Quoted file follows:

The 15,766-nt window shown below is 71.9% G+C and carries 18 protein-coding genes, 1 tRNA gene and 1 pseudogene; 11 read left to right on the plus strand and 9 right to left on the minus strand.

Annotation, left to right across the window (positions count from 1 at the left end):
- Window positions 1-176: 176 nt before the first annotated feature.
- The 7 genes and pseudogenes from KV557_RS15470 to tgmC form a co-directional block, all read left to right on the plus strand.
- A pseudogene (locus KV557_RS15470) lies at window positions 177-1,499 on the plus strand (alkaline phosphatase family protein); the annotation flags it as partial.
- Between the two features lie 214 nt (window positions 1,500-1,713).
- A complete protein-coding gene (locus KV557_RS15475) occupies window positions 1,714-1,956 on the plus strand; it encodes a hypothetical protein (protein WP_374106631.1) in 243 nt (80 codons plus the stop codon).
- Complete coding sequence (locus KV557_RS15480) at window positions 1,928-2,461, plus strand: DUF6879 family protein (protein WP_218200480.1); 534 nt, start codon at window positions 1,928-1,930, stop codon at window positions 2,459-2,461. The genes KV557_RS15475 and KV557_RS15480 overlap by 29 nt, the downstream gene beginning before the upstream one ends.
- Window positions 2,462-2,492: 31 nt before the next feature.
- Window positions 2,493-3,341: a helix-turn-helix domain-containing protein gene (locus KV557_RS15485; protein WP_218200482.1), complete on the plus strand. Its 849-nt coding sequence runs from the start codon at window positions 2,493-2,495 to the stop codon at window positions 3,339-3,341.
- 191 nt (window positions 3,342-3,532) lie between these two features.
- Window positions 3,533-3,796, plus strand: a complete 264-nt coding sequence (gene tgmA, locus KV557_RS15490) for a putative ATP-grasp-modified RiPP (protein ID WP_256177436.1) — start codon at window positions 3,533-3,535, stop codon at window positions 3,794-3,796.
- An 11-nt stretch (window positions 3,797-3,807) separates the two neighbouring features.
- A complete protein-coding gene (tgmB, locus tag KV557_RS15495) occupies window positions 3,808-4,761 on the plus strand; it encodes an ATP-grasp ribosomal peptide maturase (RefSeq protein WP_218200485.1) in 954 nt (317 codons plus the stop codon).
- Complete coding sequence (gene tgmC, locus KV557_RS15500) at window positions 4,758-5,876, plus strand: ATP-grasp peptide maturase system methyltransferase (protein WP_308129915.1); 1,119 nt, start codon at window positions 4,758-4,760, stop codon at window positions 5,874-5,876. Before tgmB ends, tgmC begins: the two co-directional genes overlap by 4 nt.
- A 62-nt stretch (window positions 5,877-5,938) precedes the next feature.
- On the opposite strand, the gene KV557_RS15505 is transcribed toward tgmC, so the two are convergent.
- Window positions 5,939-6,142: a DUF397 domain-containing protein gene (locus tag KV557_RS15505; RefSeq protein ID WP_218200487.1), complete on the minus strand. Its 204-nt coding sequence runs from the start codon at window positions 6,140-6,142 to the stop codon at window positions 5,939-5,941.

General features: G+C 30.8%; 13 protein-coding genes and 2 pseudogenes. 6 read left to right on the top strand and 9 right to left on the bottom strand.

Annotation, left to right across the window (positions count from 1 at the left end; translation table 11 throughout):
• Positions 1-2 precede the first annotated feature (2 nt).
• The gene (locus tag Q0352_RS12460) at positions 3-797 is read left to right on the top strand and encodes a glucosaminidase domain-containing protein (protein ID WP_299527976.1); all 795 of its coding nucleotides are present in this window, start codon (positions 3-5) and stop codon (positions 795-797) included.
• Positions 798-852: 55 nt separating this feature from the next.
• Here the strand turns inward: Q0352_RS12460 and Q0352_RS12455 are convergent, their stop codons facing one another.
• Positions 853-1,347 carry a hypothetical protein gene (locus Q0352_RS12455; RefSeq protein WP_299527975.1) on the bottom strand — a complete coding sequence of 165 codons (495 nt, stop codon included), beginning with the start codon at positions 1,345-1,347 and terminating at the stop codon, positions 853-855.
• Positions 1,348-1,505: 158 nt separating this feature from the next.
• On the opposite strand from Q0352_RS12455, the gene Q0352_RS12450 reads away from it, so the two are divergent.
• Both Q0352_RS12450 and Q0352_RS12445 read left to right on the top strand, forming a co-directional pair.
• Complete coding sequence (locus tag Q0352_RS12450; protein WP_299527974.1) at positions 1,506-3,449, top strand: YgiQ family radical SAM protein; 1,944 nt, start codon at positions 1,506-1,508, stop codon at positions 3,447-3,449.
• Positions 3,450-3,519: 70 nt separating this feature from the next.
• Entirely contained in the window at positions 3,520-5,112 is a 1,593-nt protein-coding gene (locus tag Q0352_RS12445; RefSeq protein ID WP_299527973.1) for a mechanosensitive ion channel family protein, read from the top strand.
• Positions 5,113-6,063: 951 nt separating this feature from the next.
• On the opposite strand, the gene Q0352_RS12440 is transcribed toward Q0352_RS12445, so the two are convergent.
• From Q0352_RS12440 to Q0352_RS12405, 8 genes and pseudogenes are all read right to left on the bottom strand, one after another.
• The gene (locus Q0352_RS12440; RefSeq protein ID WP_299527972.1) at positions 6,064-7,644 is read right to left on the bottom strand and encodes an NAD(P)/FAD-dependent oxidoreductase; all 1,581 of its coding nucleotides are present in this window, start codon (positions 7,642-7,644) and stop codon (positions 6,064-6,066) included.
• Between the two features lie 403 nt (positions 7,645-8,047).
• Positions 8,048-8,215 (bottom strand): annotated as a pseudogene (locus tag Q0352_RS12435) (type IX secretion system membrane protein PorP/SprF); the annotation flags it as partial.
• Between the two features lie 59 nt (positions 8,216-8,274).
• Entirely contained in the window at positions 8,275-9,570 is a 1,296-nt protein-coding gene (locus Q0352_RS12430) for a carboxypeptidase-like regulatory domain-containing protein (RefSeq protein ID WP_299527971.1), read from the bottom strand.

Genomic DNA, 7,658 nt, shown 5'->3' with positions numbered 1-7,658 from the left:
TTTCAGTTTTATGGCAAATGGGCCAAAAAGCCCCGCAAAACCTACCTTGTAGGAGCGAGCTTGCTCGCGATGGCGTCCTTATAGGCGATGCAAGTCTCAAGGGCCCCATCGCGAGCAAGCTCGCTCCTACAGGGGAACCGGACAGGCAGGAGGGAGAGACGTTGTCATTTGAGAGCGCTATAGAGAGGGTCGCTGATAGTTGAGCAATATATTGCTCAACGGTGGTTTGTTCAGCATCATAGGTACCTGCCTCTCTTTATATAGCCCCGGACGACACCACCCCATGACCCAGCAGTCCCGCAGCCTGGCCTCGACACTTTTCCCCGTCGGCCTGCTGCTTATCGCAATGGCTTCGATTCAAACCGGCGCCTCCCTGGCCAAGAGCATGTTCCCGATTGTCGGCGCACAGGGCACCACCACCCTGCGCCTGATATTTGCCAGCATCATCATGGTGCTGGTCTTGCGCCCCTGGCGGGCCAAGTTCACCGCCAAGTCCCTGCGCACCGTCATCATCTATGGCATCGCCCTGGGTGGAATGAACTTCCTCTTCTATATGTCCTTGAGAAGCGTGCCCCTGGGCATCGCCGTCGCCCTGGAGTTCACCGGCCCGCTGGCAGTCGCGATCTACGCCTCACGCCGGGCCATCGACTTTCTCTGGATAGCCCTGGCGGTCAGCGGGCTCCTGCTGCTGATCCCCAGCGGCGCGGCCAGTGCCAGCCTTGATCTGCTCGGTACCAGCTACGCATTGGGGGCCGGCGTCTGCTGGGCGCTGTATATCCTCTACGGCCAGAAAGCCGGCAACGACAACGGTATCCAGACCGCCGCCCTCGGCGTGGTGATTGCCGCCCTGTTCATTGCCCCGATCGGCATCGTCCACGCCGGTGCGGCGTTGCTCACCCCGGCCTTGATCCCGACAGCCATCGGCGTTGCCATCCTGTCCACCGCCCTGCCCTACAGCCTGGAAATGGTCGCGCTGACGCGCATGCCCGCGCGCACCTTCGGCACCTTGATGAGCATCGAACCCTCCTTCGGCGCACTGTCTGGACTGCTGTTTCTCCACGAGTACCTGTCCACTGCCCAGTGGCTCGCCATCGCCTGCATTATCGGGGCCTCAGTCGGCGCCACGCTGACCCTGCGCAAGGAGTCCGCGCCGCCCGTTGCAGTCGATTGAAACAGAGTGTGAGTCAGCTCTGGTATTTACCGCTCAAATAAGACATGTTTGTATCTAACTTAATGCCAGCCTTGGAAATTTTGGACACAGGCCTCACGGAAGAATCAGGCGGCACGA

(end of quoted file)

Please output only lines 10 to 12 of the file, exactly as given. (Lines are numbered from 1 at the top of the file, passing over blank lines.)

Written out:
- Window positions 2,493-3,341: a helix-turn-helix domain-containing protein gene (locus KV557_RS15485; protein WP_218200482.1), complete on the plus strand. Its 849-nt coding sequence runs from the start codon at window positions 2,493-2,495 to the stop codon at window positions 3,339-3,341.
- 191 nt (window positions 3,342-3,532) lie between these two features.
- Window positions 3,533-3,796, plus strand: a complete 264-nt coding sequence (gene tgmA, locus KV557_RS15490) for a putative ATP-grasp-modified RiPP (protein ID WP_256177436.1) — start codon at window positions 3,533-3,535, stop codon at window positions 3,794-3,796.